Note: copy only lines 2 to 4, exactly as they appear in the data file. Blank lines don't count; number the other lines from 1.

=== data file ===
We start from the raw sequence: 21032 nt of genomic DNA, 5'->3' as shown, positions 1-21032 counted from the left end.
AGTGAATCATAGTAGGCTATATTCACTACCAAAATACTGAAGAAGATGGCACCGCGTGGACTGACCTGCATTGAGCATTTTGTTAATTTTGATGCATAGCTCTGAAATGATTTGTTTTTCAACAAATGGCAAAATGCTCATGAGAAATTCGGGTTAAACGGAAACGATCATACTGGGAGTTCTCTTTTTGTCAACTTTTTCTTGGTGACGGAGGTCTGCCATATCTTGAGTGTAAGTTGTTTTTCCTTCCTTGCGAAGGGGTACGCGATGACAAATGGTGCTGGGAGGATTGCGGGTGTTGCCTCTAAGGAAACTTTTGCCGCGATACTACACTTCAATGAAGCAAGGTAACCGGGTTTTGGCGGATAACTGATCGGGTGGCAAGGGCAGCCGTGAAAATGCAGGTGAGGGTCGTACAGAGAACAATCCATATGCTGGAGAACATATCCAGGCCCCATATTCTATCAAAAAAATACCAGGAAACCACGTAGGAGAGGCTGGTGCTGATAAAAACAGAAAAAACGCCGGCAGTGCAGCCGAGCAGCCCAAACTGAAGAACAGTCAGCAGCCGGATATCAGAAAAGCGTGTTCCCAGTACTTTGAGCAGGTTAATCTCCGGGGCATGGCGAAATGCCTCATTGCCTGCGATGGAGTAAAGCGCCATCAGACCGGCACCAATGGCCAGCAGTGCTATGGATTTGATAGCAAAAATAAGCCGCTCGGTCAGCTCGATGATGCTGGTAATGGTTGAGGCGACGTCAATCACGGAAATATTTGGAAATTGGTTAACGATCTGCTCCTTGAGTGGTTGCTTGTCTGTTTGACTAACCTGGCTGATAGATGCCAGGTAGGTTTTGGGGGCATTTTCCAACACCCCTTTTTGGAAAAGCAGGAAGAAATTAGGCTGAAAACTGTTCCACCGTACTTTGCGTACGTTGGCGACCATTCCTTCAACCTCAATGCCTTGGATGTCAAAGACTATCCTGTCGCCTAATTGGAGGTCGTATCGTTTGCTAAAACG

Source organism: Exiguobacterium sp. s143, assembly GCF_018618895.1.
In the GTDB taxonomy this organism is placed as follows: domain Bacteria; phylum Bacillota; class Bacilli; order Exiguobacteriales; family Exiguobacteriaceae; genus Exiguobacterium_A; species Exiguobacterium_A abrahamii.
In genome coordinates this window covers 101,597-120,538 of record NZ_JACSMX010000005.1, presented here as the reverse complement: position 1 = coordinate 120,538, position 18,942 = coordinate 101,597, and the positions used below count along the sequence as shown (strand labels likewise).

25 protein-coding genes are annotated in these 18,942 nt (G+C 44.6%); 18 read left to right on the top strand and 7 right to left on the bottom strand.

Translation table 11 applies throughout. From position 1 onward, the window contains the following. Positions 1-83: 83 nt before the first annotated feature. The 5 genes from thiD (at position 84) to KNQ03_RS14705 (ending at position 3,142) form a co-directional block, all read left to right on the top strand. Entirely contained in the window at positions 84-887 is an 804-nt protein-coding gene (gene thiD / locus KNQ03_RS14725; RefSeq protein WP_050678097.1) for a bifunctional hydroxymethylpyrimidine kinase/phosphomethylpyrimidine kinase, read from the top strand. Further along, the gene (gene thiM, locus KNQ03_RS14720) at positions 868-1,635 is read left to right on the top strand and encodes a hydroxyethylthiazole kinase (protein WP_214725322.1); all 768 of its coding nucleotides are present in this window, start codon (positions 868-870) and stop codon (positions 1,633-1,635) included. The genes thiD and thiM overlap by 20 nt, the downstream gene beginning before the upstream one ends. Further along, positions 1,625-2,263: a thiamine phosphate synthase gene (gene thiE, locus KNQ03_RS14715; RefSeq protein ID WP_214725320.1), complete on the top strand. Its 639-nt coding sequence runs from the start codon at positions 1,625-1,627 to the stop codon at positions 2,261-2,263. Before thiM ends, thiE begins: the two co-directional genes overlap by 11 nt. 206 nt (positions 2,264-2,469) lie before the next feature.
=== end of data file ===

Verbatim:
AGTGAATCATAGTAGGCTATATTCACTACCAAAATACTGAAGAAGATGGCACCGCGTGGACTGACCTGCATTGAGCATTTTGTTAATTTTGATGCATAGCTCTGAAATGATTTGTTTTTCAACAAATGGCAAAATGCTCATGAGAAATTCGGGTTAAACGGAAACGATCATACTGGGAGTTCTCTTTTTGTCAACTTTTTCTTGGTGACGGAGGTCTGCCATATCTTGAGTGTAAGTTGTTTTTCCTTCCTTGCGAAGGGGTACGCGATGACAAATGGTGCTGGGAGGATTGCGGGTGTTGCCTCTAAGGAAACTTTTGCCGCGATACTACACTTCAATGAAGCAAGGTAACCGGGTTTTGGCGGATAACTGATCGGGTGGCAAGGGCAGCCGTGAAAATGCAGGTGAGGGTCGTACAGAGAACAATCCATATGCTGGAGAACATATCCAGGCCCCATATTCTATCAAAAAAATACCAGGAAACCACGTAGGAGAGGCTGGTGCTGATAAAAACAGAAAAAACGCCGGCAGTGCAGCCGAGCAGCCCAAACTGAAGAACAGTCAGCAGCCGGATATCAGAAAAGCGTGTTCCCAGTACTTTGAGCAGGTTAATCTCCGGGGCATGGCGAAATGCCTCATTGCCTGCGATGGAGTAAAGCGCCATCAGACCGGCACCAATGGCCAGCAGTGCTATGGATTTGATAGCAAAAATAAGCCGCTCGGTCAGCTCGATGATGCTGGTAATGGTTGAGGCGACGTCAATCACGGAAATATTTGGAAATTGGTTAACGATCTGCTCCTTGAGTGGTTGCTTGTCTGTTTGACTAACCTGGCTGATAGATGCCAGGTAGGTTTTGGGGGCATTTTCCAACACCCCTTTTTGGAAAAGCAGGAAGAAATTAGGCTGAAAACTGTTCCACCGTACTTTGCGTACGTTGGCGACCATTCCTTCAACCTCAATGCCTTGGATGTCAAAGACTATCCTGTCGCCTAATTGGAGGTCGTATCGTTTGCTAAAACG

Source organism: Exiguobacterium sp. s143, assembly GCF_018618895.1.
In the GTDB taxonomy this organism is placed as follows: domain Bacteria; phylum Bacillota; class Bacilli; order Exiguobacteriales; family Exiguobacteriaceae; genus Exiguobacterium_A; species Exiguobacterium_A abrahamii.